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Trump is Reprehensible: Does That Create a Moral Duty to Vote for His Opponent?

Among the regular guests on the “Boston Public Radio” program (WGBH in Boston, which styles itself as — wait for it — “Boston’s Public Radio”) is Juliette Kayyem, a security consultant and commentator, lecturer at Harvard’s Kennedy School of Government, and former Assistant Secretary in the U.S. Department of Homeland Security.  During the conversation with her on 7 Aug, 2019, on the general subject of the environment of white supremacy, she averred that, at this point, nearly three years into Donald Trump’s presidency, a vote for Trump in the next election is, by definition, a vote for “a vision of America that is destructive”.

I completely agree with her assessment.  But the implication hung on that assessment– and on many other equivalent assessments in many other discussions of Trump in the context of the upcoming Presidential election — was that there is, as a result, only one moral choice when the time comes for that election: to vote for whoever the Democrats nominate in order to rid ourselves of the pestilence of a continued Trump presidency.

Alas, I am not quite ready to go there.  As horrible as Trump is, I can imagine worse; and there are a great many other people out there who, though their views of Trump may range from discomfort to downright loathing, have imaginations that are, if anything, more fecund than my own.

I sent the following by e-mail both to Juliette Kayyem and to Jim Braude, who was leading the conversation with her.  Neither responded.

7 August 2019

I caught your conversation with Jim Braude this morning on BPR.  Of the many things said in the conversation, one stood out for me in particular: the assertion that a vote for Trump this time around would necessarily be a vote for a certain (ugly) vision of America — and, by implication, that there is, therefore, no moral alternative but to vote for his opponent (meaning the eventual Democratic nominee, who might actually beat him, not some third-party loser).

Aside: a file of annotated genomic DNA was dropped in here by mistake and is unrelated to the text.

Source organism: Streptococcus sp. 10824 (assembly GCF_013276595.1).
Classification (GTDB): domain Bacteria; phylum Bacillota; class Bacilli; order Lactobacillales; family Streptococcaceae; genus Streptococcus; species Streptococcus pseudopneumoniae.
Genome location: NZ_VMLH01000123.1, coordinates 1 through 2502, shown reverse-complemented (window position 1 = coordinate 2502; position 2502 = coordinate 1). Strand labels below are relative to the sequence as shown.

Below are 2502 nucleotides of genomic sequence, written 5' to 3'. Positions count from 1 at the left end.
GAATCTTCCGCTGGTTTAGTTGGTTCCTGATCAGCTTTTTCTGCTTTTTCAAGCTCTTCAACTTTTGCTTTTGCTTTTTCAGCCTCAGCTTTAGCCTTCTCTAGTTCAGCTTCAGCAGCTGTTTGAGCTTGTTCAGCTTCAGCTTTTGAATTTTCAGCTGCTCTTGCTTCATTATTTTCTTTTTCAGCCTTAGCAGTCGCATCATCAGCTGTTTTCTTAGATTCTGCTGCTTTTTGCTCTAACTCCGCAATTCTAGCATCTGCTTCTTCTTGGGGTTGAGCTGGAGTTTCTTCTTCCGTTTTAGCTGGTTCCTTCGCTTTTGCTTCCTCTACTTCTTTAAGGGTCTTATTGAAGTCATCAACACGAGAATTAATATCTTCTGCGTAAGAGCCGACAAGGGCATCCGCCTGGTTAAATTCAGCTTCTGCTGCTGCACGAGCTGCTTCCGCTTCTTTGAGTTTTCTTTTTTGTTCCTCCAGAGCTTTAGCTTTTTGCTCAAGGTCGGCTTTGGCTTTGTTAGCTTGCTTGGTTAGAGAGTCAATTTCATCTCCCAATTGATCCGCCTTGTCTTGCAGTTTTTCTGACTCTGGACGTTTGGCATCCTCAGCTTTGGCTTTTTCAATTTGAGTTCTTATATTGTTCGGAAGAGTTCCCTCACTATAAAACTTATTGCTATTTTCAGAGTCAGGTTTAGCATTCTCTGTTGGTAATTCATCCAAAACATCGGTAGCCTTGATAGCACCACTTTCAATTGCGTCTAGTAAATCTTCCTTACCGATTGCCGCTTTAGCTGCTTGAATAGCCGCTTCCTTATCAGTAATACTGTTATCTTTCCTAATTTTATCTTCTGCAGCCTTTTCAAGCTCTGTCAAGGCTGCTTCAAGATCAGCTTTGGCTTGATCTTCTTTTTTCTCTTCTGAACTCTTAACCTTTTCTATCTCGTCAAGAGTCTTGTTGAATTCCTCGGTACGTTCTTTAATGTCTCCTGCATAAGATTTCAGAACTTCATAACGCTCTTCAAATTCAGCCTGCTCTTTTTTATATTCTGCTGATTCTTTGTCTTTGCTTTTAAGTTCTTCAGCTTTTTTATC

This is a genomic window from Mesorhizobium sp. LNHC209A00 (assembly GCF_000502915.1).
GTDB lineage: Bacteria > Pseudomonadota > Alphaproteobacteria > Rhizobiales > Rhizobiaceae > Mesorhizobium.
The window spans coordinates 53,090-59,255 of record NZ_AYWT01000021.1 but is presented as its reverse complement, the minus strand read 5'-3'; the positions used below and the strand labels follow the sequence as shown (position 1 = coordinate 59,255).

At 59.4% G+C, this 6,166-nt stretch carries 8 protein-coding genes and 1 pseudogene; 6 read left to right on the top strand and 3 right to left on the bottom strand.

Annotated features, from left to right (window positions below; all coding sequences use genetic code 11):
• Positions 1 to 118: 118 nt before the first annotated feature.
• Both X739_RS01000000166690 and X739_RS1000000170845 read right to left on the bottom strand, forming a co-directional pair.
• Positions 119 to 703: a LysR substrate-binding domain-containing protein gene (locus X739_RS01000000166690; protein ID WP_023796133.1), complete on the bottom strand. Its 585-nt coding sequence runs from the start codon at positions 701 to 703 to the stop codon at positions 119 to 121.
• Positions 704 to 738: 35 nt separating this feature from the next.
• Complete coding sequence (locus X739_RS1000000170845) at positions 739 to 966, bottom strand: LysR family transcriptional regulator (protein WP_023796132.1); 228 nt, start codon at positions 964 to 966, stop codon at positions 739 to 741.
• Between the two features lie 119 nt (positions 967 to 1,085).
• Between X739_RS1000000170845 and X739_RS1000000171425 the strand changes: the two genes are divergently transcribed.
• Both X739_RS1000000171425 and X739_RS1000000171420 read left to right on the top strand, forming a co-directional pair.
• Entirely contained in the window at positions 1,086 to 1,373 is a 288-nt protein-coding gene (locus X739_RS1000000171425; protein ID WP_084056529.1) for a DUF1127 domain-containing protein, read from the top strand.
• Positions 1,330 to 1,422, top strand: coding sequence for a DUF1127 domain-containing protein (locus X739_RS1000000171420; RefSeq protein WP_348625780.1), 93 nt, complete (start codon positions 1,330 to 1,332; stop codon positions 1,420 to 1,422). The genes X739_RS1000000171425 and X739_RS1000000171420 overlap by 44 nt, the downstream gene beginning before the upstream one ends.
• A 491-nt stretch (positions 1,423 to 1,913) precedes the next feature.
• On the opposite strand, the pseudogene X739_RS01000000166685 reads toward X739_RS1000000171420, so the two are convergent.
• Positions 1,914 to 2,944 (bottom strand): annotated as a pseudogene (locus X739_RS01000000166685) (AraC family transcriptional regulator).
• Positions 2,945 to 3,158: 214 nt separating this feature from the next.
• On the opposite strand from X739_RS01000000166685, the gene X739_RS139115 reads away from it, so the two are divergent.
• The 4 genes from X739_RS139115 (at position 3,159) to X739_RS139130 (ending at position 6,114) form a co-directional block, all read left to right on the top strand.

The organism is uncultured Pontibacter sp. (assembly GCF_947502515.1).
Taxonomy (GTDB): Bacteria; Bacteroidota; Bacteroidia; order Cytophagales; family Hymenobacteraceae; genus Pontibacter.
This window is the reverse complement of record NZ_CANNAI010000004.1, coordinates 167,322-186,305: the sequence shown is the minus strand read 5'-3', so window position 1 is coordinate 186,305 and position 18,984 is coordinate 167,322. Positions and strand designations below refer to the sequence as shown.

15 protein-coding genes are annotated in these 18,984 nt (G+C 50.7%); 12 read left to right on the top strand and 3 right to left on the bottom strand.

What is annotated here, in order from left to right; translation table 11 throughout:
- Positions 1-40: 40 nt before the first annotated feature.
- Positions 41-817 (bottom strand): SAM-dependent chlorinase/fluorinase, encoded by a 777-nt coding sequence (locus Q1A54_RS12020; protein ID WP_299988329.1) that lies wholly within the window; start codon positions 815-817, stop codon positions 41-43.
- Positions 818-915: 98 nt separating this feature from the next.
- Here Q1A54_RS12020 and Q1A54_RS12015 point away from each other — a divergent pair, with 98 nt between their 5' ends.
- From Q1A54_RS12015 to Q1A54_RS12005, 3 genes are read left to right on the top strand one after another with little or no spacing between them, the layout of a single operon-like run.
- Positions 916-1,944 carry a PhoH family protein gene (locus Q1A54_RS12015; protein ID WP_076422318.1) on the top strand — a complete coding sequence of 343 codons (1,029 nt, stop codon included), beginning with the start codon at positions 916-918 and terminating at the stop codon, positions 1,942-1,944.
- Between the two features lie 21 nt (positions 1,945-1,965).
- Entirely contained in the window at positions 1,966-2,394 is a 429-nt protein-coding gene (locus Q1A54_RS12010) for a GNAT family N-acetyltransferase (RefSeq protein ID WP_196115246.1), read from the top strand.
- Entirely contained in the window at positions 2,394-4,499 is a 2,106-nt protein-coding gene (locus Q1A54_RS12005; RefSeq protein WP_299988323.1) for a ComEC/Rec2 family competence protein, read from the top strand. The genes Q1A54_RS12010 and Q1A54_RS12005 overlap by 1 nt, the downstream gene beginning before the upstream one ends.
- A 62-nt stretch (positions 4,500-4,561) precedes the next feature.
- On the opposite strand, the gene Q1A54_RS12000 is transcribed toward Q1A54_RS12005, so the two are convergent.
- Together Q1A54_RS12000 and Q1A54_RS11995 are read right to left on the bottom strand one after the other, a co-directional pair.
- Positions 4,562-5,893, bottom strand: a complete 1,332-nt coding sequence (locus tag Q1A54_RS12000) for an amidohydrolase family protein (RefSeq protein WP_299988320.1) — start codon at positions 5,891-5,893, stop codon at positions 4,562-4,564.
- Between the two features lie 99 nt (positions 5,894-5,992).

To be clear:

I loathe Trump.  I didn’t vote for him last time; I would never vote for him this time; the very fact that the Republican party took him at all seriously as a candidate, never mind actually nominated him as their standard-bearer, was beyond disheartening; and the fact that they have pretty much capitulated their agenda to his is a source of despair.

Further, although I self-identify as a ‘conservative’, my disgust with what that term has come to mean in modern political discussion pre-dates Trump by more than a decade — in fact, I spent that decade writing a book, “American Conservative: Reclaiming Conservatism From the Right” (published just before Trump was nominated), lamenting the demise of American ‘conservatism’  and offering an alternate vision of what it should and could be.

There is pretty much nothing about Trump or his policies that I would care to defend.  And, given the disgrace with which the Republican party has covered itself, I find myself depending on the Democratic party to give me a plausible alternative.


To use an analogy that is, admittedly, intentionally, and consciously  way over-the-top in order to make the point utterly unmissable:

Yes, Trump is Hitler.  But, if the choice you offer me is to get rid of Hitler by embracing Stalin, can I be blamed for, instead, wishing that a pox descend upon your house as well as his?

That is the fear out there: that the Democrats will manage to nominate someone just as effective as Trump — in, of course, a completely different, yet equally divisive and authoritarian mannerat destroying everything good about America.

© Copyright 2019, Augustus P. Lowell

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